Girls moving through adolescence may experience unhealthy levels of weight gain and a new study in The Journal of Pediatrics analyzes the effect of Internet usage, sleep, and alcohol and coffee consumption.
Dr. Catherine Berkey and colleagues from Harvard Medical School, Brigham & Women's Hospital, and Washington University led the Growing Up Today Study (GUTS), which surveyed more than 5000 girls between the ages of 14 and 21 years from all 50 states. They asked the girls to reflect on their weekly habits over the past year and report the following: 1) hours of sleep per night; 2) time spent on the Internet (excluding time for work or school); 3) number of alcoholic beverages consumed; and 4) number of coffee beverages consumed. The girls also reported their height and weight at the beginning and end of the one-year study.
The researchers found that more Internet time, more alcohol consumption, and less sleep resulted in extra weight gain during the study year.
Girls aged 18 years or older who consumed 2 or more alcoholic beverages a week or slept less than 6 hours a night gained more weight than other study participants.
In fact, when combined with Internet use, girls in this group have the potential to gain four extra pounds a year. The researchers did not find a link between coffee consumption and weight gain, although they point out that this information was collected before high calorie coffee drinks became popular.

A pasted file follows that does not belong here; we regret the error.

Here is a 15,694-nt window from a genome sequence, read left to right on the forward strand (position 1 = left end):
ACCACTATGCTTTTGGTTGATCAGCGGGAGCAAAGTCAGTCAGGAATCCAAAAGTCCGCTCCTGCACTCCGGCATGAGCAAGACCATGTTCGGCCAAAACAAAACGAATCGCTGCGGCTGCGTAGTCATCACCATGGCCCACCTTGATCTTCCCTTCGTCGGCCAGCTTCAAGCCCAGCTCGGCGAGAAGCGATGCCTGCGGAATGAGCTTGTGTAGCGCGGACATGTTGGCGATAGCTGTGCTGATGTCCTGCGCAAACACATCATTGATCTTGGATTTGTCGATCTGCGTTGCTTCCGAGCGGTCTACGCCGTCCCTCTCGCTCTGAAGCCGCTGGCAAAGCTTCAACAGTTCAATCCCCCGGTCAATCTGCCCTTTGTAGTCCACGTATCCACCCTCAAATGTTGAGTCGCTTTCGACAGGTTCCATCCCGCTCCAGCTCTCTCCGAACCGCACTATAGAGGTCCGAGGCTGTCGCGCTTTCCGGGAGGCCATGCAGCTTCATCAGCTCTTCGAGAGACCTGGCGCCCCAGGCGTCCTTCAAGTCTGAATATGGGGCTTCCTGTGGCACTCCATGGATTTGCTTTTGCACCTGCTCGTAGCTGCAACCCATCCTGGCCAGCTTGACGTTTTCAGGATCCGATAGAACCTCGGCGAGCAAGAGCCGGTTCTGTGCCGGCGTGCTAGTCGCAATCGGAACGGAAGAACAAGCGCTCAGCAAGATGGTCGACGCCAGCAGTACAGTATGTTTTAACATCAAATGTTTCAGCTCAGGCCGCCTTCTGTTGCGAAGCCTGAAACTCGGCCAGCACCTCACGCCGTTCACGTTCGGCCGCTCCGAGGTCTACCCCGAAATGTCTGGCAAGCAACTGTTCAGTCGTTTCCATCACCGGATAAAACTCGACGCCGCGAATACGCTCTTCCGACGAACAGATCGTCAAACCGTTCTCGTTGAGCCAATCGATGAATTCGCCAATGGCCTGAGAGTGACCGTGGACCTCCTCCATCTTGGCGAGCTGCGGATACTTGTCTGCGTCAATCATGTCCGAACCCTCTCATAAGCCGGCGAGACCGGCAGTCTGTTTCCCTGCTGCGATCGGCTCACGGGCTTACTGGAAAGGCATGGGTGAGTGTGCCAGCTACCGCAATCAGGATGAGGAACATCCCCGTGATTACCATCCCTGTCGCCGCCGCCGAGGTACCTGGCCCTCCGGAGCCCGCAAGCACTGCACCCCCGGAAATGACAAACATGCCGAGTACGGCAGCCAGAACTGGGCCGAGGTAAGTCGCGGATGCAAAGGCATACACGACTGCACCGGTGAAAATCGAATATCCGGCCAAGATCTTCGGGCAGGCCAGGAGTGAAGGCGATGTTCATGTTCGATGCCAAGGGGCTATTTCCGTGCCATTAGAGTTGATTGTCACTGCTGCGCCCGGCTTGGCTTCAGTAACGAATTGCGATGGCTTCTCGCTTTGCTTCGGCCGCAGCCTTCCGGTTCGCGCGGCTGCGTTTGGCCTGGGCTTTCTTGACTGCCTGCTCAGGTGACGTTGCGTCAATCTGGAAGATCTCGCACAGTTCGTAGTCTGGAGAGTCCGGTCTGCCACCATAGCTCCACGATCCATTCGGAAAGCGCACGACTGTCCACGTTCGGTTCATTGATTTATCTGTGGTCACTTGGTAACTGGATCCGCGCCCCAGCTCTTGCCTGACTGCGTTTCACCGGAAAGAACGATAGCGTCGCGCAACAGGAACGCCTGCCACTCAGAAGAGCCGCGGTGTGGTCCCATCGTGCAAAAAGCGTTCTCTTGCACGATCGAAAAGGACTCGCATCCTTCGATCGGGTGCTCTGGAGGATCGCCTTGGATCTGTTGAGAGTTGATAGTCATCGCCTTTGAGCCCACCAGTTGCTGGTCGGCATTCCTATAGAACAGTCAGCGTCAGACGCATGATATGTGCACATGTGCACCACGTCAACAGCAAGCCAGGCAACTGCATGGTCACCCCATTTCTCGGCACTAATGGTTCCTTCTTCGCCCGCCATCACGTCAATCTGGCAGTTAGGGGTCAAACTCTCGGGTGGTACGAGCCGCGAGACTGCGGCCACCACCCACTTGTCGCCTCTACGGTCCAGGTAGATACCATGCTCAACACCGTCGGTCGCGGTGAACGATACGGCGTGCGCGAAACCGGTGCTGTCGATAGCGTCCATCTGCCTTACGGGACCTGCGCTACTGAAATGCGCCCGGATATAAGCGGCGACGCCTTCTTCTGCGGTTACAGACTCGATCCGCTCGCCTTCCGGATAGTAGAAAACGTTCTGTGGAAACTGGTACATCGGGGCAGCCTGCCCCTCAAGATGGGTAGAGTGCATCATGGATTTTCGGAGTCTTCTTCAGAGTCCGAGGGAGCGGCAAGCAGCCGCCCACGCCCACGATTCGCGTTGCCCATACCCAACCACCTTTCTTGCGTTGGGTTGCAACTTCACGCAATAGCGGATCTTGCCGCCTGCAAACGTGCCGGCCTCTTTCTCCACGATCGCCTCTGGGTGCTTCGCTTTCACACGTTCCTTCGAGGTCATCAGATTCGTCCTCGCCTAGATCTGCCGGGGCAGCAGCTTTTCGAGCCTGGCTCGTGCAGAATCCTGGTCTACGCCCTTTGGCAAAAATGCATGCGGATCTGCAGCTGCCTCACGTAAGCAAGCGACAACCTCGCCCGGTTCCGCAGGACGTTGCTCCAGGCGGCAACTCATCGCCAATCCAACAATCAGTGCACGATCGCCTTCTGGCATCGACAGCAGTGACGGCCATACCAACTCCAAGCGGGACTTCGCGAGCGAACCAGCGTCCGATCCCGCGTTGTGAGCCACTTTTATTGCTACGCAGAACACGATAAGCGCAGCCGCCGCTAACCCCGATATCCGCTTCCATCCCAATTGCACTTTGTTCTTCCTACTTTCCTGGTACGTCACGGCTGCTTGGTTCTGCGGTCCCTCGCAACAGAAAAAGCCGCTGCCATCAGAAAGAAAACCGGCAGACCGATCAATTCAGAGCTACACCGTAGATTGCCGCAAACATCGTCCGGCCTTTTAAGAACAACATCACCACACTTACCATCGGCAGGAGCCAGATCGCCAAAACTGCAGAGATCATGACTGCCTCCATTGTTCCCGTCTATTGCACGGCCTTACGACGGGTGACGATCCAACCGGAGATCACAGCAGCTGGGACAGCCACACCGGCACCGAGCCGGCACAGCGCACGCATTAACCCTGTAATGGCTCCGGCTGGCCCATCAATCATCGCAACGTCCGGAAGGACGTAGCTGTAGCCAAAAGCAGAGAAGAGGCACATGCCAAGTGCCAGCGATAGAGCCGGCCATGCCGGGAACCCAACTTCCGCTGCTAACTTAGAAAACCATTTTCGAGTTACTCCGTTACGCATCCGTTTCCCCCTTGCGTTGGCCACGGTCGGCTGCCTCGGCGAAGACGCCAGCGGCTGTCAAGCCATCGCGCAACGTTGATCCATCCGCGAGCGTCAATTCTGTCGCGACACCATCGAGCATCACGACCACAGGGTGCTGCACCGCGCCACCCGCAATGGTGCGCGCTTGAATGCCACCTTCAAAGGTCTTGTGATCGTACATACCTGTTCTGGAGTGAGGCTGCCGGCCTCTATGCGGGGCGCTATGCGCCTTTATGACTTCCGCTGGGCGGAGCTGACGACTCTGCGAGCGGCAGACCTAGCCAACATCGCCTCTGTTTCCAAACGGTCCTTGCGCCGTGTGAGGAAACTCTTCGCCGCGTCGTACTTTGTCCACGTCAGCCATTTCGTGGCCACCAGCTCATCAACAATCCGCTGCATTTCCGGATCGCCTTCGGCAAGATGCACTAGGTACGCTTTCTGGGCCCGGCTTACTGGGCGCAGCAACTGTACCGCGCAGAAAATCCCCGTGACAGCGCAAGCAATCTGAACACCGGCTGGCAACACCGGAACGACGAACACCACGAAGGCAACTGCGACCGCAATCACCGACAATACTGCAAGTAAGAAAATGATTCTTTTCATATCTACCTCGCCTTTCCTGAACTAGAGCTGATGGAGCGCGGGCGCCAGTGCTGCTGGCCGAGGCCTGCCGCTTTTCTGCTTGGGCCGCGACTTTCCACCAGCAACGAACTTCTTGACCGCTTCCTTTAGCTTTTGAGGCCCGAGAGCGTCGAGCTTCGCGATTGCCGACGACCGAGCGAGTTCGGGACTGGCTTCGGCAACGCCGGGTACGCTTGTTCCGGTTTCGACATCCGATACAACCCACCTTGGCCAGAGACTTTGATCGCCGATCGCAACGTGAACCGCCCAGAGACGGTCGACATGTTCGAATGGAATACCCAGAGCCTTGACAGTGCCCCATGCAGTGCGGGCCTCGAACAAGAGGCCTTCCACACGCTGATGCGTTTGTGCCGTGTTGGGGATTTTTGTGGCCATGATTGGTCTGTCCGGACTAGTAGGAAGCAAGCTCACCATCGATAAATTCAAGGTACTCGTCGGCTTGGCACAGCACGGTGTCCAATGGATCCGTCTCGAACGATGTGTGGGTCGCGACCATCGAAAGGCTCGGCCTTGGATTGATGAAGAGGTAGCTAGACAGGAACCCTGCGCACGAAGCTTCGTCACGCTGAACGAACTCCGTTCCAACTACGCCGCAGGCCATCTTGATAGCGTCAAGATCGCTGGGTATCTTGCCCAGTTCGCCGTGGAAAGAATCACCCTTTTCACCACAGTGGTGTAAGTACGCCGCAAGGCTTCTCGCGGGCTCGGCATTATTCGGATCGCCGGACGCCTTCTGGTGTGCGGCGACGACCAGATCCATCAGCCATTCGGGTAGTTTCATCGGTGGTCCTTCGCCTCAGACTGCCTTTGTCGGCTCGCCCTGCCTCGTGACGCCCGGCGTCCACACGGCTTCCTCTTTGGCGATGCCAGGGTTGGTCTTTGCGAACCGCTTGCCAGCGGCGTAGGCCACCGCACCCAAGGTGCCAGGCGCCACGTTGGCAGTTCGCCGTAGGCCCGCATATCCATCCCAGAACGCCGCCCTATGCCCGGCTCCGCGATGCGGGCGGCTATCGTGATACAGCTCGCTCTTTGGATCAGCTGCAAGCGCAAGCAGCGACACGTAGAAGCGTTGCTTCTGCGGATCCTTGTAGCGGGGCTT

The authors suggest that recreational Internet time, alcohol consumption, and lack of sleep may go unnoticed as causes of gradual weight gain. Dr. Berkey expressed concern that "these behaviors may promote gradual gains in body weight, but the girls and their parents may not understand why."
To help maintain a healthy body weight, she encourages adolescent girls to replace recreational Internet time with more sleep, and avoid alcoholic beverage consumption.
Article: "Weight Gain in Older Adolescent Females: The Internet, Sleep, Coffee, and Alcohol" by Catherine S. Berkey, ScD, Helaine R.H. Rockett, MS, RD, Graham A. Colditz, MD, DrPH. Journal of Pediatrics, DOI 10.1016j.jpeds.2008.04.072